By Karina Kinik
Call it learning in lean times: Many of the nation's public schools have taken a hit as states grappling with the economic crisis have made drastic budget reductions, leading to education program cuts, deferred spending on facilities, and teacher layoffs. But with the passage of the federal economic stimulus bill — the American Recovery and Reinvestment Act, which provides some $115 billion in new education funding — financial help is on the way to the country's 14,000 school districts.
Nearly $80 billion will go directly to states, though governors will need to make assurances their states are meeting education-reform criteria to receive certain funds; the first round of money should be available within the next four weeks. What impact will this aid have on schools in your community? At this point, exact figures for local districts are unknown — estimates for several programs can be found on the U.S. House Committee on Education and Labor's EdLabor Journal blog — and specific projects have yet to be approved, but here is an overview of the major education-related allocations.
$53.6 billion for the State Fiscal Stabilization Fund
To address budget shortfalls in K-12 schools and higher education, the stimulus bill establishes a fund that will be disbursed by Education Secretary Arne Duncan. The bulk of the money, $39.5 billion, will go to state governments to prevent or reverse layoffs and program cuts. But because it will be distributed using existing funding formulas that rely on population data and therefore tend to favor bigger school districts and states with higher per-pupil spending, some districts may not reap as many benefits as others. According to the Ed Money Watch blog, published by the nonpartisan public policy institute New America Foundation, allocations will vary widely based on total stimulus funding per student and Title I (see below) funding per low-income student. Of the 50 largest school districts the blog analyzed, the Detroit City School District will receive the most in total stimulus dollars per student ($1,914) and Texas's Cypress-Fairbanks Independent School District will receive the least ($240). "For many of these districts, particularly those with large impoverished populations," writes Jennifer Cohen, "stimulus dollars may significantly increase their per pupil expenditures. How this money will be spent, however, is yet to be seen. That will be the true test of the stimulus package and its impact on education."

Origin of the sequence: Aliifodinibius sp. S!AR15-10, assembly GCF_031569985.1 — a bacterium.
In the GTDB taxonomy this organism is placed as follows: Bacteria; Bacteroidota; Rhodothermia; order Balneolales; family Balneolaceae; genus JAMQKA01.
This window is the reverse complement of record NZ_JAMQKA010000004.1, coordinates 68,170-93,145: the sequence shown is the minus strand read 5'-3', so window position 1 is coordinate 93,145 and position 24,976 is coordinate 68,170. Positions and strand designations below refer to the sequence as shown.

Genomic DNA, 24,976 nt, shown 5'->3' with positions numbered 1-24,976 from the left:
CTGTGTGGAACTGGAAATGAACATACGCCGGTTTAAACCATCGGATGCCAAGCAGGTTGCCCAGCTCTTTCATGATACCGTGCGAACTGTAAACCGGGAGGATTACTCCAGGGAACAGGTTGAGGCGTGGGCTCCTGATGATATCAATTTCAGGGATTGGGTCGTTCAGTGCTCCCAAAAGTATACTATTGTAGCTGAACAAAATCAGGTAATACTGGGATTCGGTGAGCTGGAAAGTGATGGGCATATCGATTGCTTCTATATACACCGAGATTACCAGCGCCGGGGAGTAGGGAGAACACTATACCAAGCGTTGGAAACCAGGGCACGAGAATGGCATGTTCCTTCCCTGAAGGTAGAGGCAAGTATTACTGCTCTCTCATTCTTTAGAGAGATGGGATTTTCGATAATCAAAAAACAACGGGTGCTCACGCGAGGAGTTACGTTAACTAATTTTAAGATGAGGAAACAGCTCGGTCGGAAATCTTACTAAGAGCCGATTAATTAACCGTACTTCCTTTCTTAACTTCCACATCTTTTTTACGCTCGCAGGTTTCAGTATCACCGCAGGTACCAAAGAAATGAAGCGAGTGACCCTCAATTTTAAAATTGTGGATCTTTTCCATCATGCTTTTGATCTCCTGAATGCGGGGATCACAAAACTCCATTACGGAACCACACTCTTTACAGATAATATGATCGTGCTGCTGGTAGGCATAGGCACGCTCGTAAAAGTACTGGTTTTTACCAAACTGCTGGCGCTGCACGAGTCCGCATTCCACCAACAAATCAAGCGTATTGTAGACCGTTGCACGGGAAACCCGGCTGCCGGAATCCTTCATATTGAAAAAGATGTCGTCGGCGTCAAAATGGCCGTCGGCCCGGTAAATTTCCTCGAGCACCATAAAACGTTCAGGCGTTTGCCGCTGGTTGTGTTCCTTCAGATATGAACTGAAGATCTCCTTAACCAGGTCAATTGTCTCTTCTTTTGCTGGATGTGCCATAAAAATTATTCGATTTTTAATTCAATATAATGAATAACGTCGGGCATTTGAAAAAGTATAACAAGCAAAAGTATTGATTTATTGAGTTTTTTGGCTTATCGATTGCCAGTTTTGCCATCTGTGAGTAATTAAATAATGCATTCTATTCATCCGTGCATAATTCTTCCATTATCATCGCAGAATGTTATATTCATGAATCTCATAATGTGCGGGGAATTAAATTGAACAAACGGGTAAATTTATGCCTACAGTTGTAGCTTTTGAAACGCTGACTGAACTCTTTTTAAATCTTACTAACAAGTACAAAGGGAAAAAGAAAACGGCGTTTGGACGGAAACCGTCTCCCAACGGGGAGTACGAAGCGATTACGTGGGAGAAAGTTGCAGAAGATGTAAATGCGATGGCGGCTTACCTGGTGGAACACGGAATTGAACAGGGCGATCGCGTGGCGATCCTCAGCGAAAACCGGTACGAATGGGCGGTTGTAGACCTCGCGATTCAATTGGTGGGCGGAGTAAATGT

As for private schools, at the states' discretion they could receive money for services such as remedial math and reading instruction for disadvantaged students and support for special needs kids, but the funds cannot be spent on tuition and vouchers or modernizing private school facilities. Public charter schools that currently receive aid through funding formulas for Title I, the Individuals With Disabilities Education Act (IDEA, see below) and other programs should receive their share of stimulus money.
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